How did the Usher Ministry in City Harvest Church begin? A look at the history and purpose behind the friendly faces that greet churchgoers every week.
Contributed By Melvin Lim
City Harvest Church’s Usher Ministry officially started when the church had several hundred members in the early 90s. Back then, the church ushers were responsible for the logistics of the church as well as helping to run the services and perform basic crowd control. In the early days, the ushers helped in the transportation of equipment from the church office (then at Mackenzie Road) to the conference hall (in World Trade Centre) and various other venues every week—a very time-consuming activity that left the group little time to improve on their weekly operations.
The roles and responsibilities of the Usher Ministry became more defined in 1995 when the church moved into Hollywood Theatre. The ministry leaders began to meet regularly to strategize on the growth and improvement of the entire ministry, especially with regards to the running of the weekly services. Time was also given to the development and training of the existing members in the ministry. Today, CHC’s executive pastor, Derek Dunn oversees the Usher Ministry.
The fruits of the ministry are evident with the ever-ready smiles that greet you as you walk into one of CHC’s services, Bible study conferences and various other church meetings. The various church-related paraphernalia (offering envelopes, bulletins, special event flyers) are neatly placed on every seat inside the hall—thanks to the commitment of the ushers who come three to four hours before the service to prepare the hall for the services. They also help to serve the communion elements to the church.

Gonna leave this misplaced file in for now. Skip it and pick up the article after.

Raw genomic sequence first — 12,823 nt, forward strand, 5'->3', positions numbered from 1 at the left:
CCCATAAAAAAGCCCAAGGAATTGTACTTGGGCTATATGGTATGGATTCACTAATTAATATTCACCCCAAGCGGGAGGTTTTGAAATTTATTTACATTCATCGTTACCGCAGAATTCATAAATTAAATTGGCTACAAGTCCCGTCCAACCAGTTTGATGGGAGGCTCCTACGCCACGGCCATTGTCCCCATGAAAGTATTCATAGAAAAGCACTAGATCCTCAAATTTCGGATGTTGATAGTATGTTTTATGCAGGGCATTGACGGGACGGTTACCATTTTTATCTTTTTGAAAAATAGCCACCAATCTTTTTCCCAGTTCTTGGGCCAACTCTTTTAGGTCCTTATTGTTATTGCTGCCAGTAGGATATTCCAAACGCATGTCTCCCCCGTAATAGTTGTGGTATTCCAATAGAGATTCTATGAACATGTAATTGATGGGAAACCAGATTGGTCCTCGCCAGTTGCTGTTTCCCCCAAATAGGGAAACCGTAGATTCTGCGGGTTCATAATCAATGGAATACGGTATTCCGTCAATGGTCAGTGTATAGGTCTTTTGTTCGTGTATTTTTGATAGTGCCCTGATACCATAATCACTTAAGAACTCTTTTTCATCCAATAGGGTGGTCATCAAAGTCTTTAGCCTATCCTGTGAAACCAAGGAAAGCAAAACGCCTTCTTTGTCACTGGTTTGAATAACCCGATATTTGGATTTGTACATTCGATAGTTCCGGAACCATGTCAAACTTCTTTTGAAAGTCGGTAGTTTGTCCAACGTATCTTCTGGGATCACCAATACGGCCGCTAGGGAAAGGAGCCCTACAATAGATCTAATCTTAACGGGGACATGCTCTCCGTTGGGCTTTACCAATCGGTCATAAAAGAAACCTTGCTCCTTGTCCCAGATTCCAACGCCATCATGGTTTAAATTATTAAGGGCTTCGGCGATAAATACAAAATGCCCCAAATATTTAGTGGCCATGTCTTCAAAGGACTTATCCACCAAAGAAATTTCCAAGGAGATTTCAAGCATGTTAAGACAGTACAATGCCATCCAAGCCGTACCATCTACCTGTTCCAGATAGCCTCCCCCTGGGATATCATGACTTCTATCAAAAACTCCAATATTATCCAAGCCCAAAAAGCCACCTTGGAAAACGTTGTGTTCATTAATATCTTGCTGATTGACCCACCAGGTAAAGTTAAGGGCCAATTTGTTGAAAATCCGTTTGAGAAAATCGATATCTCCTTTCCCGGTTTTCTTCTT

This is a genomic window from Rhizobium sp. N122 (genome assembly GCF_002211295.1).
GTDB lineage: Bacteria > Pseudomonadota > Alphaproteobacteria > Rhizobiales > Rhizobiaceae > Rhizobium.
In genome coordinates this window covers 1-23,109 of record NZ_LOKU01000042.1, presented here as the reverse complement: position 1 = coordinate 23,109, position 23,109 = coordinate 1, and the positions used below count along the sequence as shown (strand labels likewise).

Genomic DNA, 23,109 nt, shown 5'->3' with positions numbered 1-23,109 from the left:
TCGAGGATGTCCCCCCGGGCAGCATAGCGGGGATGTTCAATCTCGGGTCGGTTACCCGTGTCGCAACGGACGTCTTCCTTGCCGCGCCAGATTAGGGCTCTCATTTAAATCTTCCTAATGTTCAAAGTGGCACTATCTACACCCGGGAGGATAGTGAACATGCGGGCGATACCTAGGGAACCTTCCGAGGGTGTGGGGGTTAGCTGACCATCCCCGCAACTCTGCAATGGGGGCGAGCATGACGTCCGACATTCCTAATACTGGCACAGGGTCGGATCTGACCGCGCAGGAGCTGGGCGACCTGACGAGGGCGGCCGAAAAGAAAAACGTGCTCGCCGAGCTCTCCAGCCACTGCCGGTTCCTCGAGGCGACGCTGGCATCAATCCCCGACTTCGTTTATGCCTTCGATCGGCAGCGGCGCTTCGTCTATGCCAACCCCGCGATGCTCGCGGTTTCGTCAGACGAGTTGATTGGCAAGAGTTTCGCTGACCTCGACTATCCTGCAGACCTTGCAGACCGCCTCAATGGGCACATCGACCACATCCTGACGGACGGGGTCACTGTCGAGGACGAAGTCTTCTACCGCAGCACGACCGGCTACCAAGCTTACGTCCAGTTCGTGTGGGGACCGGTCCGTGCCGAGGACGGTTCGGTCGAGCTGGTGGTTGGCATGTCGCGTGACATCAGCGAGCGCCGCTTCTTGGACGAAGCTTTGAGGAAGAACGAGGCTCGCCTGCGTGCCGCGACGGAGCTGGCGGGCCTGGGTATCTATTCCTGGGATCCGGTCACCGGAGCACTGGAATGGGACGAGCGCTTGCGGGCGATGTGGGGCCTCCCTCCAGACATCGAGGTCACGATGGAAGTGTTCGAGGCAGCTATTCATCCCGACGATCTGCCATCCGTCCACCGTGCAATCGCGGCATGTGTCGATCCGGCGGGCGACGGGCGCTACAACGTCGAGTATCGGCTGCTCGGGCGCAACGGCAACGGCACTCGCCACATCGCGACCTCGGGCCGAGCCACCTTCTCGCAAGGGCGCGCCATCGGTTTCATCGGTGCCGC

Eugene Chee Wee Leong, an assistant chief usher, 39, believes that the ministry helps its volunteers to understand the importance of servanthood. “The Usher Ministry opens up opportunities for people to give back to the church, and act on the biblical concept of serving others. It isn’t enough to have faith alone; we should show our love to others through our actions as well,” he explains.
Being a City Harvest usher requires patience, sacrifice, commitment and above all, a love for both God and for people. This ministry is predominantly a people-oriented one and it focuses on serving people in a relevant and practical manner. CHC ushers not only show you to available seats, they willingly assist the physically-challenged; offer assistance to parents with nursing infants, and help carry your items if your arms are laden with too many things.
Some CHC members may remember the days when the church used to have buckets for people to drop in their service offerings.
Chief usher, Alex Choh Chee Yang, 38, recollects, “Back then, we used buckets to collect the offering. Because of the noise made by the dropping of coins into the bucket, we actually cut and pasted Styrofoam pieces at the bottom of the offering buckets to reduce the noise.” This method worked quite well, till finally the church decided to distribute envelopes for people to insert their offering. This method also assured a more personal and private way of giving to the church for each individual who was in the service.